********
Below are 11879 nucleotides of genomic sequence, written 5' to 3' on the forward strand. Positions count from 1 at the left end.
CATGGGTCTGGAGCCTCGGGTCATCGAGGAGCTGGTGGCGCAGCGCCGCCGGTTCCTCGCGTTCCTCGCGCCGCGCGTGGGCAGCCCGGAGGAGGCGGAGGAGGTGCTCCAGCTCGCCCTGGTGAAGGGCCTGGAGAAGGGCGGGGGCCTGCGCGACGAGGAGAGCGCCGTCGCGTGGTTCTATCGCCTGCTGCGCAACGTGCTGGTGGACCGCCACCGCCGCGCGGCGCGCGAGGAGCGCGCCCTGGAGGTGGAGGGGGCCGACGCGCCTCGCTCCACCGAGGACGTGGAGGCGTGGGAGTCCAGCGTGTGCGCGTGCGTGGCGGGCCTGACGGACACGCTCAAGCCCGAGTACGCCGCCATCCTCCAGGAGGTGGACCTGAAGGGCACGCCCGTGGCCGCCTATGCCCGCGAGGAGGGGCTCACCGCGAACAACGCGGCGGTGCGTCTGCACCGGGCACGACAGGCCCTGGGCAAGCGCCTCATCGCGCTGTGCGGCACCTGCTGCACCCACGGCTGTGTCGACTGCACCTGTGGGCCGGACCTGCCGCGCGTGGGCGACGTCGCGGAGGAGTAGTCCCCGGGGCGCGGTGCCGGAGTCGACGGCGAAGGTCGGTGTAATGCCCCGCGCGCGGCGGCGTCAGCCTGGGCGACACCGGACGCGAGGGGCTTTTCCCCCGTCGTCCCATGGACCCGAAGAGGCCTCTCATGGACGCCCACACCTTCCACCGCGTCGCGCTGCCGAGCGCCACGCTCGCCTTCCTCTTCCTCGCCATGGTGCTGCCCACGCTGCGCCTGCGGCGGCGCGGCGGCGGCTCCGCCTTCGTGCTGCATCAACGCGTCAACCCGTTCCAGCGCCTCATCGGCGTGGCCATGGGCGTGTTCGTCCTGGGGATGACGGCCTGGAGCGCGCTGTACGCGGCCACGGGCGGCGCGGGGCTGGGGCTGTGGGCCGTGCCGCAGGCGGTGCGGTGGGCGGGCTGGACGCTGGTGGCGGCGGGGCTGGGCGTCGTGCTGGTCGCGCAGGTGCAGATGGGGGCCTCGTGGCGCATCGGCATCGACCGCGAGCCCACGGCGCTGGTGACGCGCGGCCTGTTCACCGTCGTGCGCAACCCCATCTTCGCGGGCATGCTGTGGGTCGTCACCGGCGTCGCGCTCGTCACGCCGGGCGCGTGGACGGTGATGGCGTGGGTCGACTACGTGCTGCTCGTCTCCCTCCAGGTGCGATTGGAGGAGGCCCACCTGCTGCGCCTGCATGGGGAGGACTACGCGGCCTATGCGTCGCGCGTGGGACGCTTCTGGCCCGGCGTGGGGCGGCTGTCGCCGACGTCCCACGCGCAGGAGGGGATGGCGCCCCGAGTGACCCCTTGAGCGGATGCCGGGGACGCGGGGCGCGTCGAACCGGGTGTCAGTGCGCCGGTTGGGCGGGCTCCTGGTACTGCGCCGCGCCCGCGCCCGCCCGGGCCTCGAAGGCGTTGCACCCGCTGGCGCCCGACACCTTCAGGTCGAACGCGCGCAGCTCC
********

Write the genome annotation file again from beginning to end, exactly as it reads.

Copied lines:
Below are 11879 nucleotides of genomic sequence, written 5' to 3' on the forward strand. Positions count from 1 at the left end.
CATGGGTCTGGAGCCTCGGGTCATCGAGGAGCTGGTGGCGCAGCGCCGCCGGTTCCTCGCGTTCCTCGCGCCGCGCGTGGGCAGCCCGGAGGAGGCGGAGGAGGTGCTCCAGCTCGCCCTGGTGAAGGGCCTGGAGAAGGGCGGGGGCCTGCGCGACGAGGAGAGCGCCGTCGCGTGGTTCTATCGCCTGCTGCGCAACGTGCTGGTGGACCGCCACCGCCGCGCGGCGCGCGAGGAGCGCGCCCTGGAGGTGGAGGGGGCCGACGCGCCTCGCTCCACCGAGGACGTGGAGGCGTGGGAGTCCAGCGTGTGCGCGTGCGTGGCGGGCCTGACGGACACGCTCAAGCCCGAGTACGCCGCCATCCTCCAGGAGGTGGACCTGAAGGGCACGCCCGTGGCCGCCTATGCCCGCGAGGAGGGGCTCACCGCGAACAACGCGGCGGTGCGTCTGCACCGGGCACGACAGGCCCTGGGCAAGCGCCTCATCGCGCTGTGCGGCACCTGCTGCACCCACGGCTGTGTCGACTGCACCTGTGGGCCGGACCTGCCGCGCGTGGGCGACGTCGCGGAGGAGTAGTCCCCGGGGCGCGGTGCCGGAGTCGACGGCGAAGGTCGGTGTAATGCCCCGCGCGCGGCGGCGTCAGCCTGGGCGACACCGGACGCGAGGGGCTTTTCCCCCGTCGTCCCATGGACCCGAAGAGGCCTCTCATGGACGCCCACACCTTCCACCGCGTCGCGCTGCCGAGCGCCACGCTCGCCTTCCTCTTCCTCGCCATGGTGCTGCCCACGCTGCGCCTGCGGCGGCGCGGCGGCGGCTCCGCCTTCGTGCTGCATCAACGCGTCAACCCGTTCCAGCGCCTCATCGGCGTGGCCATGGGCGTGTTCGTCCTGGGGATGACGGCCTGGAGCGCGCTGTACGCGGCCACGGGCGGCGCGGGGCTGGGGCTGTGGGCCGTGCCGCAGGCGGTGCGGTGGGCGGGCTGGACGCTGGTGGCGGCGGGGCTGGGCGTCGTGCTGGTCGCGCAGGTGCAGATGGGGGCCTCGTGGCGCATCGGCATCGACCGCGAGCCCACGGCGCTGGTGACGCGCGGCCTGTTCACCGTCGTGCGCAACCCCATCTTCGCGGGCATGCTGTGGGTCGTCACCGGCGTCGCGCTCGTCACGCCGGGCGCGTGGACGGTGATGGCGTGGGTCGACTACGTGCTGCTCGTCTCCCTCCAGGTGCGATTGGAGGAGGCCCACCTGCTGCGCCTGCATGGGGAGGACTACGCGGCCTATGCGTCGCGCGTGGGACGCTTCTGGCCCGGCGTGGGGCGGCTGTCGCCGACGTCCCACGCGCAGGAGGGGATGGCGCCCCGAGTGACCCCTTGAGCGGATGCCGGGGACGCGGGGCGCGTCGAACCGGGTGTCAGTGCGCCGGTTGGGCGGGCTCCTGGTACTGCGCCGCGCCCGCGCCCGCCCGGGCCTCGAAGGCGTTGCACCCGCTGGCGCCCGACACCTTCAGGTCGAACGCGCGCAGCTCC